Source: The Standard-Times
On a cold Friday night on Dec. 20, a small procession made its way down the ice-clogged sidewalks of New Bedford's North End.
The temperature was well below freezing and the wind-chill far below that. But it didn't seem to bother the Central American marchers, most of whom had never experienced anything like a below-zero wind before coming to New England.
The "Advent" procession, sponsored by St. Killian's Church in the North End, is called "the posada," and is part of a "novena" (nine days of prayer) that is a longstanding Catholic tradition but which is more common in Latin America.
The posada is just one of a number of religious customs that Central American immigrants have brought with them to New Bedford over the past two to three decades.
Others include the "presentation" of a newborn baby at Mass (even before the baptism), the blessing of a new house or apartment, or the emotional prayer groups of the city's Latino Pentecostal groups.
At the center of the St. Killian's procession was "Pedro," a burly laborer who has lived in New Bedford for five years, and who was carrying what looks like a small cupboard on his shoulders.
Inside the wooden box were statues of Mary and Joseph but not the baby Jesus who, in keeping with Spanish custom, would not come until Christmas Day.
Surrounding Pedro were 20 or so fellow immigrants, some holding aloft battery-operated candles, some reading from prayer pamphlets, all of them singing Spanish hymns, alternated with praying the Catholic rosary.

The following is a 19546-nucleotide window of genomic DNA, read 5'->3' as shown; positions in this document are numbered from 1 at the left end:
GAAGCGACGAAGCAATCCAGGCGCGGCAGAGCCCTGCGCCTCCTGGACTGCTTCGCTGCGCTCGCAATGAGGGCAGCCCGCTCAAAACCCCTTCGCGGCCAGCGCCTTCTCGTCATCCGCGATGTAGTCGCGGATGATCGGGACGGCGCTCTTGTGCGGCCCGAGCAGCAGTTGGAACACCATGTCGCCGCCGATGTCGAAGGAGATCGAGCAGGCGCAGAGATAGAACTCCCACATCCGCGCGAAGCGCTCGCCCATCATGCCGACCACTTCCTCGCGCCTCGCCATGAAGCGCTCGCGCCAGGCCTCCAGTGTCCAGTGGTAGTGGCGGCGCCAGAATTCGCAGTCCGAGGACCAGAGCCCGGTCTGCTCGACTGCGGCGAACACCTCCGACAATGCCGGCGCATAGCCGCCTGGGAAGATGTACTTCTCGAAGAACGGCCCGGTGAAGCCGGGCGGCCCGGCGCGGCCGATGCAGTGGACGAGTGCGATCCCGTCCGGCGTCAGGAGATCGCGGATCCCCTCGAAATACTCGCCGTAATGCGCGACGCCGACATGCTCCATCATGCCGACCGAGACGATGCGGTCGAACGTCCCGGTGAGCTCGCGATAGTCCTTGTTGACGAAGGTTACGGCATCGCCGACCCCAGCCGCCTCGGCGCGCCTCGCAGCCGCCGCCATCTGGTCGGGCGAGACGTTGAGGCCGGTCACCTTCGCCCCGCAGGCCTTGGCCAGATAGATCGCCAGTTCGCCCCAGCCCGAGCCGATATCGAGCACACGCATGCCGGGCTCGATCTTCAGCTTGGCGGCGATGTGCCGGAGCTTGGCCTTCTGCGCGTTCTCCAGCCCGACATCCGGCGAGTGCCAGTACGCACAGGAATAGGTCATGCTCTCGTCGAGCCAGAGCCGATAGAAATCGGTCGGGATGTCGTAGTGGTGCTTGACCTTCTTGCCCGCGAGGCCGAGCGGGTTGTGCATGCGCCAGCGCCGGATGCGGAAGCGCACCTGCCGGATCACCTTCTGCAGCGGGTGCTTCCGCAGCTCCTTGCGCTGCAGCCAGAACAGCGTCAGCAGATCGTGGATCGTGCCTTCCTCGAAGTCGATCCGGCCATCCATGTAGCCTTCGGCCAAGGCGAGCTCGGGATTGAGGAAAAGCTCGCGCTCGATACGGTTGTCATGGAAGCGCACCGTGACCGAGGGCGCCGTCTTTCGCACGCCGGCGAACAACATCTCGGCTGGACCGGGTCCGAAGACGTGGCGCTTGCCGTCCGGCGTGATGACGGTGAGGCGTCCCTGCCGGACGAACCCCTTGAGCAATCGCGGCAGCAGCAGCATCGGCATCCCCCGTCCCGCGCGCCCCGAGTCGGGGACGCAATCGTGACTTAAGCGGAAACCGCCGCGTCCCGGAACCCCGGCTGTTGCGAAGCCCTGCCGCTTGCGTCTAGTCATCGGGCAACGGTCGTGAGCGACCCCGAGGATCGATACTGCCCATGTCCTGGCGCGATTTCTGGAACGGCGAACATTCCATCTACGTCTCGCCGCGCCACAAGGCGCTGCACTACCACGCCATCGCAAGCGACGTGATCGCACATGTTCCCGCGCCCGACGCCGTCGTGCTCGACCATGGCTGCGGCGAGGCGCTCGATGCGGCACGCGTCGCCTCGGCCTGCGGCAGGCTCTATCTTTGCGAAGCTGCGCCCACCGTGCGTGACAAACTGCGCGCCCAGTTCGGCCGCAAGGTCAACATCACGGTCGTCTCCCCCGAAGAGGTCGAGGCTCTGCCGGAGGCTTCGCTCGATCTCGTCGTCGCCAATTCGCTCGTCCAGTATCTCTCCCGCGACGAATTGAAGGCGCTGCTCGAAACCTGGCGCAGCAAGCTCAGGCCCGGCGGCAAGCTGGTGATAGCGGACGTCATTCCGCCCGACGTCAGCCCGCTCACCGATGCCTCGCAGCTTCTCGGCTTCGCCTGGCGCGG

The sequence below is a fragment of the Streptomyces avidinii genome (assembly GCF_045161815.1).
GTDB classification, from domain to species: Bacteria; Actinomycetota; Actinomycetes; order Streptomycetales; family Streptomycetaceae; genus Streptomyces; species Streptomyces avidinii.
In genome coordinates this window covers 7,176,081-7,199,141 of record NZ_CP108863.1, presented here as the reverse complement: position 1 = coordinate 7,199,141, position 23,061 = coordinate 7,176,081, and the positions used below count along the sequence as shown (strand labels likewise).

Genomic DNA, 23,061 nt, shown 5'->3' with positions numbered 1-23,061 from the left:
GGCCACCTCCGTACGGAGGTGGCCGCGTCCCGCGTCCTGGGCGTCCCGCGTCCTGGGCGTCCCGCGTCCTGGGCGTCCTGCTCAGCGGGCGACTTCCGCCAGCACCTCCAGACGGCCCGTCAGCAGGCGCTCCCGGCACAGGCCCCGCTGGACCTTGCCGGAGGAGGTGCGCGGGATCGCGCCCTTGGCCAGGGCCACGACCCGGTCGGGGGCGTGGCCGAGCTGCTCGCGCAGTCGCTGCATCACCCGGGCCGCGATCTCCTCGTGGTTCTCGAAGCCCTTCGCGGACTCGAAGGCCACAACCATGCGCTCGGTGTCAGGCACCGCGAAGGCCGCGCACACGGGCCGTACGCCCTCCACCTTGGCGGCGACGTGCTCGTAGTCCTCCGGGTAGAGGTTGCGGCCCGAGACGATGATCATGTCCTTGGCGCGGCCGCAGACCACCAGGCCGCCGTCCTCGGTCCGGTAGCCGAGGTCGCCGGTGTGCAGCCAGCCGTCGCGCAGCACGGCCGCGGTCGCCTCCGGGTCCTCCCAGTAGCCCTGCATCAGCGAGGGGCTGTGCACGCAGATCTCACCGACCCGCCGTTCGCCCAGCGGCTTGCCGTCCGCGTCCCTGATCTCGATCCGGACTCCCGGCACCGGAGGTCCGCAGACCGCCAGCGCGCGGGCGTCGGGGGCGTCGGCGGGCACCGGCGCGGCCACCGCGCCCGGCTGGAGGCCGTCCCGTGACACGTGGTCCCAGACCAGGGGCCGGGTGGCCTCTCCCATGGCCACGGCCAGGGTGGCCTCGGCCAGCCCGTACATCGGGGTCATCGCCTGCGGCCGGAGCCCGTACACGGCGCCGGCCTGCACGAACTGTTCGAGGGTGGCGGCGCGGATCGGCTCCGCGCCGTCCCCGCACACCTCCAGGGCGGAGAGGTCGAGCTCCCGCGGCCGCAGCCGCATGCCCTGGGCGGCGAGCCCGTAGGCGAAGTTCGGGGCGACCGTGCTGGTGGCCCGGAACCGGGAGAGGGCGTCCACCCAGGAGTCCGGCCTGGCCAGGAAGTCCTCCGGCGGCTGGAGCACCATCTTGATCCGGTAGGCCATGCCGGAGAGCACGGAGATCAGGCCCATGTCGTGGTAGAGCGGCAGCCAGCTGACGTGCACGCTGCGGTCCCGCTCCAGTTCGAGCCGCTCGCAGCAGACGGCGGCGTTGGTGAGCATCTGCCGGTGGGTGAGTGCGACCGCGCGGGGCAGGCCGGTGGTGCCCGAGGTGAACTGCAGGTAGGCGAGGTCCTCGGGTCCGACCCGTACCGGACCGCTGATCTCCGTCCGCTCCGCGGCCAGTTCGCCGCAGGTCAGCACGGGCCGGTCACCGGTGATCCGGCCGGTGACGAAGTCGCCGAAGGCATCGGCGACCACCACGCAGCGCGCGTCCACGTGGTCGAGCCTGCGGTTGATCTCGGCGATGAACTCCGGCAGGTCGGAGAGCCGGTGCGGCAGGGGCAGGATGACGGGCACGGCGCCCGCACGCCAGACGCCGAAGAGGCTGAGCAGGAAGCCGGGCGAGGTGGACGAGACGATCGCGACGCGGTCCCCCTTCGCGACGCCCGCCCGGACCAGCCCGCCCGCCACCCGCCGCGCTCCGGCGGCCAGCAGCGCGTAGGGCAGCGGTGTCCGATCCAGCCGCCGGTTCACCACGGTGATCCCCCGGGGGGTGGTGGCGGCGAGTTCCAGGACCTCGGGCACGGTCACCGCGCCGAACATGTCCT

Every once in awhile, Father Walter Bejarano, a missionary from Argentina, led the marchers in what sounds like a football cheer.
"Jesus!" he shouted, and the marchers responded "Viva!"
"Maria!" he shouted, and again came the response, "Viva!"
And finally, "Jose!" And one more "Viva!" back at his cold face in the winter night.
Some of the North End residents opened the windows over the tenement storefronts as they heard the melody of the Spanish words of "Little Drummer Boy."
The strains of the Acushnet Avenue hymn seemed other-worldly as it competed with the car engines and the busy street of a Friday night in New Bedford.
"It's a special honor to carry the statues," said Jose Maria in Spanish through an interpreter. "It was a little cold, but I didn't mind."
When the procession reached the home of Loreto and Ruby Quiroa, a Guatemalan family who would host a party of soft drinks and homemade traditional pastries, the marchers enacted the role of the Holy Family in Bethlehem, asking to come in. The occupants of the apartment played the role of the innkeeper, asking why they were there. The two sides sang back-and-forth for a full 10 minutes as they performed the ritual.
"Religion is very important in the Spanish community," said Edwin Aldorando, a former Puerto Rican activist, who after many years in America, has turned to religion as his way of coping with the dominant Anglo culture.
Though the majority of Latino immigrants remain Catholic, religious leaders estimate that anywhere from 25 to 40 percent of the immigrants are now Protestant evangelicals or Pentecostals. Their simple storefronts — with names that advertise a relationship with Jesus as opposed to the Catholic names devoted to the Blessed Virgin or the saints — now line the city's commercial streets, from Acushnet Avenue to County Street.